“This will ensure that supply and demand are much more closely linked in a mature market where large and unforeseen trade fluctuations are rare. Ultimately, this will mean a less cyclical industry where the peaks and troughs are dampened, leading to a steadier and more predictable Return on Capital Employed for the larger companies.”
This does, of course, present a real risk for smaller shipowners, as the business model will become far less attractive over time due to three reasons: finance will not only be harder to find but, as a stand-alone company, small owners will also be unable to participate on the major routes for the major commodity sectors. Thirdly, the large and frequent shipping cycles that made the asset play so profitable in the past will be dampened in intensity and reduced in frequency.
Eliminating the middle man?
According to BIMCO, shipbrokers are already facing challenges due mostly to the effects of supply demand imbalance across almost all shipping sectors, and consolidation is only expected to add to their problems.
As mentioned, consolidation is not only expected to bring with it bigger shipowners in all the major shipping sectors, but also the desire by owners of big dry bulk fleets to deal directly with larger customers for commodities on the major trade routes.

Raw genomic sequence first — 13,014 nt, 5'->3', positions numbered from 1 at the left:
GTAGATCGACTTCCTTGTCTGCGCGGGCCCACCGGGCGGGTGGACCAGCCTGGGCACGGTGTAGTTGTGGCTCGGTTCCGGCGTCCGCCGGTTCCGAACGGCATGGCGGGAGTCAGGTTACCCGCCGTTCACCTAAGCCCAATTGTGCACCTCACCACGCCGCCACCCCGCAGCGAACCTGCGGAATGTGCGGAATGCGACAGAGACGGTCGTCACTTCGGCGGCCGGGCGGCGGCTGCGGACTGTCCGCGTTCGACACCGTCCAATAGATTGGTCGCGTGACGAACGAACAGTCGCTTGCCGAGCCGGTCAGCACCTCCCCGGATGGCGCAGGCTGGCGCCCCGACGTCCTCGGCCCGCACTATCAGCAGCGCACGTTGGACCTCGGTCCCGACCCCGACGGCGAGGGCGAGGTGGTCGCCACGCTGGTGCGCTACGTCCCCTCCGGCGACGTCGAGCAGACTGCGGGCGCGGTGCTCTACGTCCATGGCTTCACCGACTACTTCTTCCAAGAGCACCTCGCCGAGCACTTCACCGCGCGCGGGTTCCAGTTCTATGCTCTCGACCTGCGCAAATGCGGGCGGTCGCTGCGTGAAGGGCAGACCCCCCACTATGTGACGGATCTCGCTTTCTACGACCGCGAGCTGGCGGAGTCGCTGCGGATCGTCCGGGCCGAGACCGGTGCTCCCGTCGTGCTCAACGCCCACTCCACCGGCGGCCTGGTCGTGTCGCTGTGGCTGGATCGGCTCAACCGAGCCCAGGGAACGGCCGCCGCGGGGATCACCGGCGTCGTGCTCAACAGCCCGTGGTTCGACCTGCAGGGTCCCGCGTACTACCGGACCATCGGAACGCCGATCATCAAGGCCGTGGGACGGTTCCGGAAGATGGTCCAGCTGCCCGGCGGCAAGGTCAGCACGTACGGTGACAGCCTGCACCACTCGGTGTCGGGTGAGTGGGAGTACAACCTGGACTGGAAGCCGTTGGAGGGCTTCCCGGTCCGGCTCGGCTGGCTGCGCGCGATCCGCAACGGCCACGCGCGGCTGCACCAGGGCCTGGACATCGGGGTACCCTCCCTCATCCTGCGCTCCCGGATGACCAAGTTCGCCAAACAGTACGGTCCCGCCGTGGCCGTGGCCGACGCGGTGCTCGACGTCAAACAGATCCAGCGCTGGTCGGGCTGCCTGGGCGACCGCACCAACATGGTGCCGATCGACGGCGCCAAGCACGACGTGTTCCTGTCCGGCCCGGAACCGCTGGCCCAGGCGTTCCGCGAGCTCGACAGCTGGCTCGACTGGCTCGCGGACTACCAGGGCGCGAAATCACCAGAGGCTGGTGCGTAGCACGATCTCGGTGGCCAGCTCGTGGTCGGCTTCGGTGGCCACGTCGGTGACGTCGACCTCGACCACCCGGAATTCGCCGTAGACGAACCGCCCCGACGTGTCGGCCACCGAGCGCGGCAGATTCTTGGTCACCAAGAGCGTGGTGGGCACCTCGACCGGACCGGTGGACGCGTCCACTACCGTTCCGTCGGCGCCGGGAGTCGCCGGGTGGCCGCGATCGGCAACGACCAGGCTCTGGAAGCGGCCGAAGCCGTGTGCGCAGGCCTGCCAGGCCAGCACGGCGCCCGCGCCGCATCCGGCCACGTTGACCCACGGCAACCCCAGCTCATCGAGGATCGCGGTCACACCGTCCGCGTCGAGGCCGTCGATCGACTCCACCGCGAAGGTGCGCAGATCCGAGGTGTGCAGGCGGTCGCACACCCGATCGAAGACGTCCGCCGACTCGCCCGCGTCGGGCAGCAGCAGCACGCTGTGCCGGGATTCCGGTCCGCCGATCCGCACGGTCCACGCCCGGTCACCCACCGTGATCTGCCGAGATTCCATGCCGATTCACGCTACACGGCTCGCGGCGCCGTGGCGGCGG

“They will want to own the customer relationship and reduce the cost of doing business by eliminating broking commissions,” says BIMCO. “The larger organisations will have the scale and resources to manage their key customer relationships directly.”
It further speculates: “Maybe these larger owners will also have the resources to deal directly with shipyards and shipbreakers in the future too.”
BIMCO adds that there is pressure from the shipping customers to eliminate brokers from their supply chain, with Vale having recently put in place very long-term Contracts of Affreightment (COAs) with Cosco, China Merchant Group and ICBC for more than 50% of the Brazil-China iron ore trade from 2018. “It is only a matter of time before there will be similar moves to control the Australian iron ore and coking coal trades,” it says.
It may also be difficult for brokers to add value on standard fixtures, says BIMCO, adding that is where digitalisation may gain the first foothold into an otherwise reluctant industry.
“For instance, where a large exporter frequently ships under standard terms to the same discharge port, a digital portal for tenders and offers may facilitate doing business without the assistance of a broker,” it says. “Also, it is possible that the resale of ships and shipbreaking could be handled through online auctions.”
Make or break
While it’s difficult to have an optimistic outlook for dry bulk shipping in the coming years, it’s important to remember that the industry is very much in charge of its own destiny.
Each and every shipowner will need to make tough decisions in the days, months and years ahead to help deliver year-on-year zero supply side growth and, in turn, hasten recovery under a potentially new business model.
“This is where shipowners stop ordering new tonnage, and there are at least as many ships demolished as there are delivered – something that has been achieved in the dry bulk industry just three times in the last 35 years,” says BIMCO.
In addition to resolving the supply situation, BIMCO adds that dry bulk shipowners must face up to the substantial changes needed to their business in “a rapidly evolving macro-economic environment affecting future demand.
“This may well be intimidating for those involve,” it concludes, “and many may choose to take their dwindling capital elsewhere.”